At What Stage Should Start-Ups Consider Branding? And What's the First Question They Should Ask?

A Last Minute Thing?

From our experience, entrepreneurs will usually turn to a branding firm at the last stages of the product development phase. Literally right before the launch.


The reason for this lies in the fact that most "creative minds" that lead start-up companies are exceptionally technical and thus heavily rely (often too much) on digital speed and optimal use of social platforms.

The truth is, in the real, fast start-up world where the race for funding and recognition is harsh and tough, developing a clear brand strategy is precisely the added-value the company needs.

Why Do Start-Ups Avoid Early Stage Branding Strategy?

So When Do You Really Need to Think About a Brand Strategy?

"The truth is start-up companies need a brand strategy the moment they start seeking for funding. Regardless of how creative or absurd it may be", says Eric Pinkert, CEO of Brand Culture. " Everybody knows", he adds, " that a killer application or a jaw dropping product is not enough to make a statement".

As such, Pinkert advises start-ups to brand early starting with their team: name, tittle, hobbies, special insight about each team member along a picture of course (preferably one with a smile or with a dog, at the gym etc). The reason for this is that investors will always look for a trust element in your companies and personal connection. When these elements are rightly presented, the road to getting investors on board is shorter and easier.

According to Pinkert, conglomerates such as Amazon, Dropbox, Facebook etc. became this huge simply because they offered the work a product people really use mostly via viral marketing with minimal budgets.

Start-Up Branding, how is it done?

Whether early or not, the road to a successful brand is paved with good intentions and awful mistakes. It's been said a lot that a brand is beyond its "logo" and what a critical part it is of the overall success. How do you cross all these options successfully and safely?

Your First Question Should Be "Why"?

Believe it or not most CEOs have a hard time answering this vital question. Why do you do what you do? People know what they do, how they do it, what are the added values of their technology, what target audience they are focusing on etc. but when it comes to answering the simple question of why? Silence takes over.

Answering those questions in depth is the first step in getting your differentiator factor and story into shape. The deeper your answer to these questions, the greater and precise your story. Sounds silly right? But for most executives answering this question is mind baffling. They often go back to answering by repeating what they do not why they do it.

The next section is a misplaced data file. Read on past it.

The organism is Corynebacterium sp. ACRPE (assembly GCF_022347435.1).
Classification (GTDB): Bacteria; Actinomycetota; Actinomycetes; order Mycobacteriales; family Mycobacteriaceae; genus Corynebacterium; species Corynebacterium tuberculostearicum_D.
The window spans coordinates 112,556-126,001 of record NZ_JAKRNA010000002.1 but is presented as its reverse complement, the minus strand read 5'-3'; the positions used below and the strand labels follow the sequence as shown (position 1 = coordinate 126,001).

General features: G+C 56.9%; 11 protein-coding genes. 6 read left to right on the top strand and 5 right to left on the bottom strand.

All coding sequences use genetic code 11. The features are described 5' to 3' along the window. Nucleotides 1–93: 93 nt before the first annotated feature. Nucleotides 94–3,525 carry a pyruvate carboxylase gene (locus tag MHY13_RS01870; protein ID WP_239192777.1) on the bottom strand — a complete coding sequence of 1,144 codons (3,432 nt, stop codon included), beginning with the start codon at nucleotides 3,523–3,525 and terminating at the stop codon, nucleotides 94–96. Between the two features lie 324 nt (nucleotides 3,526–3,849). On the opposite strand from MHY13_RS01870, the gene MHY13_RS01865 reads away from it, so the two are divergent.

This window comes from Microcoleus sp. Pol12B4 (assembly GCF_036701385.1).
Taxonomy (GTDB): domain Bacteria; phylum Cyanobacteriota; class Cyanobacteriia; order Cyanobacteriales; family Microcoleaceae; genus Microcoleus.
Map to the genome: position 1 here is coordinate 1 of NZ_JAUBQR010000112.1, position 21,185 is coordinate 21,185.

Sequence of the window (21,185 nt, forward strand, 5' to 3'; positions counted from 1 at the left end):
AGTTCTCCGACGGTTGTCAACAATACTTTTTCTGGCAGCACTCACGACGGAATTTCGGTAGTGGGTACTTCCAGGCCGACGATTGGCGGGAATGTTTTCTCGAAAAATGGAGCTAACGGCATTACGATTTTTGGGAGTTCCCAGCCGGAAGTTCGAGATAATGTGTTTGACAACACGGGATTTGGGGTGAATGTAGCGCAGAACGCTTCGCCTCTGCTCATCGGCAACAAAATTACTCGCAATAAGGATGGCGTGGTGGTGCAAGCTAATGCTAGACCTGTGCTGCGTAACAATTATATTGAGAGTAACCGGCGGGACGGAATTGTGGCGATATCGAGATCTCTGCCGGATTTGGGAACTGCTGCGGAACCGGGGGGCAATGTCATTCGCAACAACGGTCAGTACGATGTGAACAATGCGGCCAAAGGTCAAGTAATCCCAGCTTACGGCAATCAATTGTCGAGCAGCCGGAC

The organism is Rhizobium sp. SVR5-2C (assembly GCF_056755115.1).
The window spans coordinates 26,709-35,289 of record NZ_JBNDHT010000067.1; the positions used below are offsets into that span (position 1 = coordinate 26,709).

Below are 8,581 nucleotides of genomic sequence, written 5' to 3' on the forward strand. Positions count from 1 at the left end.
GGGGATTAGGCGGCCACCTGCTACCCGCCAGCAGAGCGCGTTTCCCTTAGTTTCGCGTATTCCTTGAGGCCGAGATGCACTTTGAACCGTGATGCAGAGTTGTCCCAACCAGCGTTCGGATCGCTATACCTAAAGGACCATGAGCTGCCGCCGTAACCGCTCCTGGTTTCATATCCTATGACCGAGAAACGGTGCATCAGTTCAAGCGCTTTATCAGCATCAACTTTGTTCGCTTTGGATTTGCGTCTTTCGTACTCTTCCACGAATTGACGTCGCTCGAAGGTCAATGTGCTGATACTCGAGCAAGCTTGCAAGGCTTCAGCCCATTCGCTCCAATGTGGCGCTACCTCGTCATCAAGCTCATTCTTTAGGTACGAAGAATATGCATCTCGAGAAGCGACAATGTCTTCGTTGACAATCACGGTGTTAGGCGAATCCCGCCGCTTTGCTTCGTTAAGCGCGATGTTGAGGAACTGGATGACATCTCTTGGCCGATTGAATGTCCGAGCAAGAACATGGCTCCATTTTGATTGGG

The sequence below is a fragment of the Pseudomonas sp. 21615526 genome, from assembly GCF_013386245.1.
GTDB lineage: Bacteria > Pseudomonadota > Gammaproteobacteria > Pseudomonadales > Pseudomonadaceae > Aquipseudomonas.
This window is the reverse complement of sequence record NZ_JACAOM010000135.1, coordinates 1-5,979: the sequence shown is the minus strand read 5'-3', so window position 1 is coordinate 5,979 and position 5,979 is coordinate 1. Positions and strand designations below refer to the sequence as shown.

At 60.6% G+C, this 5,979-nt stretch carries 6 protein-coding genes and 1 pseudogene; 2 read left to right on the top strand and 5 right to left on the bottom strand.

We dare you to start.

If You Have a Story, The World Needs to Know About it

Now that you have formulated an encompassing answer to the above question, you are ready to start working on your brand story. Why you do what you do is a core value and often serves as the foundation of your brand's story. Once you have a story time for strategy.

Since every company has a product, and since the world needs to know about this product, a brand strategy centralizes the sum of the actions needed to be taken and creates a structured implementation plan. This plan includes: company' s description, product, features, added- values, goals, targets and all what is required to achieve those goals.

Where are you located?

It's time to roll up your sleeves and research your competition, targeted audience, preferences, wishes, alternatives, strengths and weaknesses, business opportunities and what to avoid at all costs. Data is priceless and there is no limit to the value it brings with it.

Clarify. Fine-Tune. Repeat

If you can't differentiate your product from the rest, why would anyone choose it over all the rest? The right brand strategy will identify precisely what makes your product unique, will lock it and spread the word around by creating a clear, precise, original message that would bring something new to the market.

And now…the Logo

Think about Nike's swish or Orange's orange square. The there is no greater target that a simple, recognizable logo. Visual presence has a meaning. Choosing the right color scheme, font, business cards, graphics etc. has a meaning. Add to this the right tone of voice and you have an effective way of penetrating a market with a new brand.



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